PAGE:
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Publication numberUS6118708 A
Publication typeGrant
Application numberUS 09/208,975
Publication dateSep 12, 2000
Filing dateDec 11, 1998
Priority dateMay 14, 1998
Fee statusLapsed
Publication number09208975, 208975, US 6118708 A, US 6118708A, US-A-6118708, US6118708 A, US6118708A
InventorsKatsuya Yoshida, Tamiji Akita, Kenji Ijitsu
Original AssigneeFujitsu Limited
Export CitationBiBTeX, EndNote, RefMan
External Links: USPTO, USPTO Assignment, Espacenet
Semiconductor memory device
US 6118708 A
Abstract
The present invention concerns a memory structure wherein a plurality of memory cells such as SRAM are provided in columns and a plurality of bit line pairs are provided for each column. A write circuit drives a first bit line pair and writes data to the memory cells in the column; at the same time, a sense amp reads data by means of the second bit line pair. In that case, the first bit line pair and second bit line pair, provided in the same column, are driven with opposite phase signals. To prevent the reversal of the small potential difference of the second bit line pair for reading at that time, two bit lines, one bit line from the first and second bit line pairs, are arranged parallel in a first wiring layer and are interspersed with a fixed potential wiring. Furthermore, the two other bit lines from the first and second bit line pairs, are arranged parallel in a second wiring layer provided via an insulating layer and are interspersed with a fixed potential wiring. With such a structure, the first bit line pair and second bit line pair are disposed in each wiring layer and interposed in the fixed potential wiring; therefore, crosstalk therebetween is prevented even when the bit line pairs are driven with opposite phase signals and erroneous read operations are prevented.
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Claims(15)
What is claimed is:
1. A semiconductor memory device comprising:
first and second bit line pairs provided to each column where a plurality of memory cells are arranged;
a write circuit driving said first bit line pair when writing data to said memory cell;
a sense amp for detecting the potential difference of said second bit line pair when reading data from said memory cell;
a first wiring layer including first bit lines, one from each of said first and second bit line pairs disposed in parallel and separated by a fixed potential wiring; and
a second wiring layer provided over said first wiring layer with an insulating layer therebetween, said second wiring layer including second bit lines, each being the other bit line from each of said first and second bit line pairs disposed in parallel and separated by a fixed potential wiring,
wherein said first bit lines and said second bit lines are disposed in their respective first and second wiring layers opposite each other across said insulating layer.
2. The semiconductor memory device according to claim 1, wherein said memory cell comprises:
a latch circuit for storing data;
a first gate connected to said first bit line pair and becoming conductive by a control of a first word line; and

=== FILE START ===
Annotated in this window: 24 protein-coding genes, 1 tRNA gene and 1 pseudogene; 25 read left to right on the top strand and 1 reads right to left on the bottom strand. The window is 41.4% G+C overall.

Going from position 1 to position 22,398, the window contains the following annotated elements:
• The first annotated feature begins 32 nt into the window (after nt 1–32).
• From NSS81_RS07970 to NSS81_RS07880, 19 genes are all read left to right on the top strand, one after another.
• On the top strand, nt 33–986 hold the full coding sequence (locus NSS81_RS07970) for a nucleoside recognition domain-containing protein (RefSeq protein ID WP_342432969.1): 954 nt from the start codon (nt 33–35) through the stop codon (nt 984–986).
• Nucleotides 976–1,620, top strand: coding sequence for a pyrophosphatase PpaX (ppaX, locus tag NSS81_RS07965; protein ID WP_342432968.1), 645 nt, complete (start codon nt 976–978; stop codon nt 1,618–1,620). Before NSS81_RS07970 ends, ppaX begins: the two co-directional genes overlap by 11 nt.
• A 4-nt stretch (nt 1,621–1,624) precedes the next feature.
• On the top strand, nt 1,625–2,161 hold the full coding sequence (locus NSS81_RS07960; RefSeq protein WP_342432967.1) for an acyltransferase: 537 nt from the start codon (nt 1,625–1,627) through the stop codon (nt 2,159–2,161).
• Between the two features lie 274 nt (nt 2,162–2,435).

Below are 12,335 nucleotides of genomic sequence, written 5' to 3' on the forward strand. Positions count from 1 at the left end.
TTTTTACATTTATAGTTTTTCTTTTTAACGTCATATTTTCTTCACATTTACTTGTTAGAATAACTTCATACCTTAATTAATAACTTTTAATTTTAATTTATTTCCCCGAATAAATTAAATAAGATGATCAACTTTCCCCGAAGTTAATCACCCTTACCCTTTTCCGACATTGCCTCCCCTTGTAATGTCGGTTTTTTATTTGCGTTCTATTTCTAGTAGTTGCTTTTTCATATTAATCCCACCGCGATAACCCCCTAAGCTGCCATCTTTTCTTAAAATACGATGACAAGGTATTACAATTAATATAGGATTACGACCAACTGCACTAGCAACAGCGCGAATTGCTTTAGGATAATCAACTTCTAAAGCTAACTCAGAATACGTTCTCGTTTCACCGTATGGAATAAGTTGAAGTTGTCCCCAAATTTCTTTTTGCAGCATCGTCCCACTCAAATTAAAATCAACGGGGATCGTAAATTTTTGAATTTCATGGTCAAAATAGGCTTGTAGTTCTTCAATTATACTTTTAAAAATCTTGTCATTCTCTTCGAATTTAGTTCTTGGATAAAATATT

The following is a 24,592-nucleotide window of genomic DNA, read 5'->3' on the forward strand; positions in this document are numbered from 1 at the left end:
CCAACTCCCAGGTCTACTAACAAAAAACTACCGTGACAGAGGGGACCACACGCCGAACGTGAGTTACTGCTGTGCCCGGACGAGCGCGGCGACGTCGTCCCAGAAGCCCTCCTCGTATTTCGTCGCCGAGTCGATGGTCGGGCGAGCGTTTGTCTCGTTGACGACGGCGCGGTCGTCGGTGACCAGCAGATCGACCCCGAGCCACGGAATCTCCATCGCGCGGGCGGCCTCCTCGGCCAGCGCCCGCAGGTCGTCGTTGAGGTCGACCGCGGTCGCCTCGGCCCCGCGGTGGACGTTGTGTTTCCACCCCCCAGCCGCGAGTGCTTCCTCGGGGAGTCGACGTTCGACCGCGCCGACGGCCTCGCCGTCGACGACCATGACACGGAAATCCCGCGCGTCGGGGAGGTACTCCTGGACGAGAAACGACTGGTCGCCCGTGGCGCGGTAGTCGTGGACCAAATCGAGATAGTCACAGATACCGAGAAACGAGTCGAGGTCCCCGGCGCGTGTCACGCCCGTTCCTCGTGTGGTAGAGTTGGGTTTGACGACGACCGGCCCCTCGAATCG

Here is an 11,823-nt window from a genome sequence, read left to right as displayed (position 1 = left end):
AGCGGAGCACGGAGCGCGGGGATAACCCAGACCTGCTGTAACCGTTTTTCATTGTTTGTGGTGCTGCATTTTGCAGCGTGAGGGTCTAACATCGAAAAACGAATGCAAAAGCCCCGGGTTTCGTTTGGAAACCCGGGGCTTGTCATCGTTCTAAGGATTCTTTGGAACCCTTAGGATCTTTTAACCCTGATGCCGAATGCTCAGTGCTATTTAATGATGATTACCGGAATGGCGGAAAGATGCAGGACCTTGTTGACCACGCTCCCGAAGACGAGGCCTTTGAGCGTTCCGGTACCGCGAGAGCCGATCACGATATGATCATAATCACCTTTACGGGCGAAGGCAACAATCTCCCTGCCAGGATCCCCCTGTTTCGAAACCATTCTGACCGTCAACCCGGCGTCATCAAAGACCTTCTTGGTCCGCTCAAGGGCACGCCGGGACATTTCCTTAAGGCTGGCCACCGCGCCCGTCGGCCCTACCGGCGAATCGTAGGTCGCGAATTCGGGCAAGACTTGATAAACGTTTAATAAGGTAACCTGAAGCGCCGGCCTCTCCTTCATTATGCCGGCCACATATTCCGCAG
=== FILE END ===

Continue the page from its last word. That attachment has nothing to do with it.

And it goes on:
a second gate connected to said second bit line pair and becoming conductive by a control of a second word line.
3. The semiconductor memory device according to claim 1,
wherein said memory cell drives said second bit line pair during reading and generates a first potential difference in the second bit line pair; and
wherein said write circuit drives said first bit line pair during writing and generates a second potential difference, greater than said first potential difference, in said first bit line pair.
4. A semiconductor memory device comprising:
first and second bit line pairs provided to each column where a plurality of memory cells are arranged;
a write circuit driving said first bit line pair when writing data to said memory cell;
a sense amp for detecting the potential difference of said second bit line pair when reading data from said memory cell;
a first wiring layer including first bit lines, one from each of said first and second bit line pairs disposed in parallel respectively at ends of a memory cell region where said memory cells are formed; and
a second wiring layer, provided over said first wiring layer with an insulating layer therebetween, said second wiring layer including second bit lines, each being the other bit line from each of said first and second bit line pairs disposed in parallel respectively at ends of the memory cell region,
wherein said first bit lines and said second bit lines are disposed in their respective first and second wiring layers opposite each other across said insulating layer.
5. The semiconductor memory device according to claim 4, wherein said memory cell comprises:
a latch circuit for storing data;
a first gate connected to said first bit line pair and becoming conductive by a control of a first word line; and
a second gate connected to said second bit line pair and becoming conductive by a control of a second word line.
6. The semiconductor memory device according to claim 4,
wherein said memory cell drives said second bit line pair during reading and generates a first potential difference in the second bit line pair; and
wherein said write circuit drives said first bit line pair during writing and generates a second potential difference, greater than said first potential difference, in said first bit line pair.
7. A semiconductor memory device comprising:
first and second bit line pairs provided to each column where a plurality of memory cells are arranged;